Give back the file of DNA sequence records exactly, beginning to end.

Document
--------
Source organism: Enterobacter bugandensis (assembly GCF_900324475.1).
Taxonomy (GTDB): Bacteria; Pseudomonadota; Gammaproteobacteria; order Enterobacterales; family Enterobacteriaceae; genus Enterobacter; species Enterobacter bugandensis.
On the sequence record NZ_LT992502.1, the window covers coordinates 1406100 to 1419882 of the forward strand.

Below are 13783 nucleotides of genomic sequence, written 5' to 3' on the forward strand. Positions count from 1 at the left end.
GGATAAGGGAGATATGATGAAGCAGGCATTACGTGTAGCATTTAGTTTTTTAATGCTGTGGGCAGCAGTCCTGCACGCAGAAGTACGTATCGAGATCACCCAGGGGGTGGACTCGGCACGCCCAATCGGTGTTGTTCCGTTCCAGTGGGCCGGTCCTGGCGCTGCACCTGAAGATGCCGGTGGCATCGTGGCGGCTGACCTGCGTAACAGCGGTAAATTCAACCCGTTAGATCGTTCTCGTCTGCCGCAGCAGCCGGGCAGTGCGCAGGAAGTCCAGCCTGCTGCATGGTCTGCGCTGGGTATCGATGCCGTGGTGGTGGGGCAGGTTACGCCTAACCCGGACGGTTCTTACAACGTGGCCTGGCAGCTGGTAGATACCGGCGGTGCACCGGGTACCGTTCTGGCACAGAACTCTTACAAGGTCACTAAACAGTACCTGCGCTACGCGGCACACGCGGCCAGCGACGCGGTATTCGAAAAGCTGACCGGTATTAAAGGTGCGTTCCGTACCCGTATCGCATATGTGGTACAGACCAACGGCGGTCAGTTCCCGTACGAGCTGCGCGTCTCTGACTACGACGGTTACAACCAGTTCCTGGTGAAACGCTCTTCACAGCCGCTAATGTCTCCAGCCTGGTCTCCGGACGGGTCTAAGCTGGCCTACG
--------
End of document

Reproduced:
Source organism: Enterobacter bugandensis (assembly GCF_900324475.1).
Taxonomy (GTDB): Bacteria; Pseudomonadota; Gammaproteobacteria; order Enterobacterales; family Enterobacteriaceae; genus Enterobacter; species Enterobacter bugandensis.
On the sequence record NZ_LT992502.1, the window covers coordinates 1406100 to 1419882 of the forward strand.

Below are 13783 nucleotides of genomic sequence, written 5' to 3' on the forward strand. Positions count from 1 at the left end.
GGATAAGGGAGATATGATGAAGCAGGCATTACGTGTAGCATTTAGTTTTTTAATGCTGTGGGCAGCAGTCCTGCACGCAGAAGTACGTATCGAGATCACCCAGGGGGTGGACTCGGCACGCCCAATCGGTGTTGTTCCGTTCCAGTGGGCCGGTCCTGGCGCTGCACCTGAAGATGCCGGTGGCATCGTGGCGGCTGACCTGCGTAACAGCGGTAAATTCAACCCGTTAGATCGTTCTCGTCTGCCGCAGCAGCCGGGCAGTGCGCAGGAAGTCCAGCCTGCTGCATGGTCTGCGCTGGGTATCGATGCCGTGGTGGTGGGGCAGGTTACGCCTAACCCGGACGGTTCTTACAACGTGGCCTGGCAGCTGGTAGATACCGGCGGTGCACCGGGTACCGTTCTGGCACAGAACTCTTACAAGGTCACTAAACAGTACCTGCGCTACGCGGCACACGCGGCCAGCGACGCGGTATTCGAAAAGCTGACCGGTATTAAAGGTGCGTTCCGTACCCGTATCGCATATGTGGTACAGACCAACGGCGGTCAGTTCCCGTACGAGCTGCGCGTCTCTGACTACGACGGTTACAACCAGTTCCTGGTGAAACGCTCTTCACAGCCGCTAATGTCTCCAGCCTGGTCTCCGGACGGGTCTAAGCTGGCCTACG